Think of it as a set of search parameters. Give yourself some instructions to follow, and see what you find. My ten “rules” are listed below. Feel free to use those, or make up your own. I staked out the Juvenile (middle-grade) fiction section as my territory — nothing beats good ol’ alpha-by-author for ensuring a healthy mix of subject matter and genre. And remember, you don’t have to start with “A” and work your way through the stacks . . . unless you want to.

There are no correct answers; everyone’s collection of finds will be different. But there will be a winner! Keep reading for details about the Random Giveaway — and happy scavenging!

Middle-Grade Fiction Scavenger Hunt
1. Find a book whose author’s first name begins with the same letter as yours.
My find: Jeremy Thatcher, Dragon Hatcher, by Bruce Colville.
2. Find a shelf less than half full and pick the third book from the left.
My find: Nerd No More, by Kristine L. Franklin.
3. Pick a shelf at random and look for the shortest book on the shelf.
My find: The Puppeteer’s Apprentice, by D. Anne Love
4. Find a book with the word “secret” in the title.
My find: The Secret of Platform 13, by Eva Ibbotson.
5. Find a book featuring one of your favorite characters; pick the book to its left.
Character: Pippi Longstocking; my find: The Year of the Rat, by Grace Lin.
6. Find a book with the word “dog” in the title and pick the book to its right.
My find: The Legend of Thunderfoot, by Bill Wallace.
7. Find a book with a number in the title.
My find: 13 Treasures, by Michelle Harrison.
8. Find a one-word title.
My find: Sounder, by William H. Armstrong.
9. Find an un-jacketed, library-bound book — if there are more than one on the same shelf, pick the one that looks most “loved” (worn).
My find: The Borrowers Afield, by Mary Norton.
10. Find the Newbery winner for the year you were born.
My find: Aha — you thought you’d trick me! I’m not telling. But, yes, I did find the winner for the year I was born, quietly growing moss in a forgotten corner. 
Random Giveaway
Leave us a comment about your favorite book discovery or special library memory. We will draw a name (at random!) to receive his or her choice of any one of the ten books mentioned in this post:


Bonnie is quite comfortable with both randomness and geekiness. She invites you to stay tuned for more scavenger hunts (virtual and otherwise), as well as puzzles, word games and contests, on the new From the Mixed-Up Files For Kids page, coming soon. 


  1. molly b  •  Aug 11, 2010 @7:11 am

    When I was in seventh grade (1978/’79), I was browsing in my junior high’s library when I found Dragonsong, by Anne McCaffrey. It was still pretty new at the time, and had an amazing cover–all white, with a creepy-looking blue dragon on it. That was the book that got me started reading fantasy; after I read it I looked in the public library for Anne McCaffrey, and discovered the science fiction/fantasy section.

    That public library branch also had a separate section for YA science fiction, with Heinlein’s YA stuff and some other science fiction that had young characters, like Logan’s Run. Whoever classified those books as YA had to have been a pretty avid SF/F reader to pick out so many titles that weren’t aimed specifically at teenagers.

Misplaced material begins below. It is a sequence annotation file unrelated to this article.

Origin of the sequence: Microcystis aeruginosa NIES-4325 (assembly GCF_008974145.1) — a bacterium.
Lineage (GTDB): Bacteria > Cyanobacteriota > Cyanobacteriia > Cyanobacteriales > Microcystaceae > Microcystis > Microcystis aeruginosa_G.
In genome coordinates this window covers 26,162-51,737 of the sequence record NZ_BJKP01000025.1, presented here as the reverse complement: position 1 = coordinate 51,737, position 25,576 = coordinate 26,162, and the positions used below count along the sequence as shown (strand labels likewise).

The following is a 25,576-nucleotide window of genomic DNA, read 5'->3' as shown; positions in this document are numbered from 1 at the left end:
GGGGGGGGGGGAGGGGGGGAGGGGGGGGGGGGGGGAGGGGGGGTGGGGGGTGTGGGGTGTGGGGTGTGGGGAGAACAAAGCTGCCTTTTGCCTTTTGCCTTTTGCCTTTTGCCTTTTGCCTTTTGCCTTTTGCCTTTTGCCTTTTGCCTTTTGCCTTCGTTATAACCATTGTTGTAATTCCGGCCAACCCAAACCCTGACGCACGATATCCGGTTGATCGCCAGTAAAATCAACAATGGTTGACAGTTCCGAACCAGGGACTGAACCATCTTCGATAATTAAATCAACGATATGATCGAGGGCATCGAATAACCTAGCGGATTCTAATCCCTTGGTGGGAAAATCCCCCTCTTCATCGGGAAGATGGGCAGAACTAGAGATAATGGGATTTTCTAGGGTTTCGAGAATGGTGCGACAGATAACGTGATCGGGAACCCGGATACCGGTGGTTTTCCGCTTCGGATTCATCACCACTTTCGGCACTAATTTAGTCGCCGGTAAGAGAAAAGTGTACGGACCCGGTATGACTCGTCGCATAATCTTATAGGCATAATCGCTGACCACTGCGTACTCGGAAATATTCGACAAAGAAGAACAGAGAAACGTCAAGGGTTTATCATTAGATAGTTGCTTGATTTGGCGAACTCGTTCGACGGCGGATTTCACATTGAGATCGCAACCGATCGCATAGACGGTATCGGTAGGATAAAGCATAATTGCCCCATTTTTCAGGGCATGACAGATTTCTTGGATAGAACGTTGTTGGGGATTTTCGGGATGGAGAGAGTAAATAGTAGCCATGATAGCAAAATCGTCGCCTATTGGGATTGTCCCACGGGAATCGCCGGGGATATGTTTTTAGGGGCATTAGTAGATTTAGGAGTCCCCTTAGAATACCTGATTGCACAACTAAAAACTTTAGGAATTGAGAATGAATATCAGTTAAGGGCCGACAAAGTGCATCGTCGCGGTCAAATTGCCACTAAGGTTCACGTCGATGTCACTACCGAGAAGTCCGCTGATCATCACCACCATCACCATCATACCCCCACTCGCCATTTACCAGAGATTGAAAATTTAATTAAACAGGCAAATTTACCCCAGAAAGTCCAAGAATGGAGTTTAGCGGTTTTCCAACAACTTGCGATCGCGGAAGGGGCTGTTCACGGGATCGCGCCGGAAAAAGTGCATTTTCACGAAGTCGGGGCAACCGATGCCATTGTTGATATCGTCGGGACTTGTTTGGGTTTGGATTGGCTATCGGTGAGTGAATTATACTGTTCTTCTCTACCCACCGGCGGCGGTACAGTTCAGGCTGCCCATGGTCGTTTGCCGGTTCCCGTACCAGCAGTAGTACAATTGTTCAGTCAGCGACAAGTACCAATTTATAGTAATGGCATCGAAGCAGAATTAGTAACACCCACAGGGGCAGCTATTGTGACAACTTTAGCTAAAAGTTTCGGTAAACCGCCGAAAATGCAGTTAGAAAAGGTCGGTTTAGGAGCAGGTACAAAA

2. Kristen  •  Aug 11, 2010 @8:00 am

    I have to say it was my trip to California a few years back. My mom and I worked at the same library for a while, so when we went and saw family a few years back in California, we had this want to see their local library. So my second cousin Sue took us to the “cool” library which had all sorts of fantastic displays and they even had a library mascot – some sort of dragon – can’t remember his name. Also, their children’s section had a full four wall mural painted around it. It was amazing. We definitely spent a few hours there on our vacation and it was a great family time too.

  3. StephanieW  •  Aug 11, 2010 @8:15 am

    Fantastic! I found Lloyd Alexander’s “The ___ Adventure” series on my own, in my middle school library. I hate to say it, but they were a group of nicely-sized books with permabound covers, all in a row–and that had to be what caught my eye. What I remember now is how much I liked them–I read them all–and that having found them was slightly empowering. (“What ELSE is there to find?”)

    Now I’m a librarian, and I love “reader’s advisory” as much as the next guy. That said, there’s definitely something great about having something you’ve never heard of pique your interest, then become a favorite. Bravo–go forth and scavenge!

  4. Joanne Prushing Johnson  •  Aug 11, 2010 @8:54 am

    Great post, Bonnie. I love being random at the library and have lucked into some great finds. Our library is small and if I haven’t thought ahead to request something on my to-be-read list, browsing is a great way to find an unexpected gem. Your scavenger hunt will be a great activity to help my boys expand their choices.

  5. Caroline Starr Rose  •  Aug 11, 2010 @8:56 am

    I’ve just returned home after 13 years away. After getting a new driver’s license, scrubbing new floors, and multiple trips to Beds, Bath, and Beyond, I stopped by my childhood library (before opening any boxes, I might add).

    Just walking in was such a delight. The smell was familiar and welcoming. I poked around the kid section (no more reading nooks, unfortunately) and searched for my early adult ventures: Agatha Christie mysteries. Many lovely memories there. It is amazing to think I’ve returned as an adult and will have my own book on a shelf there next year.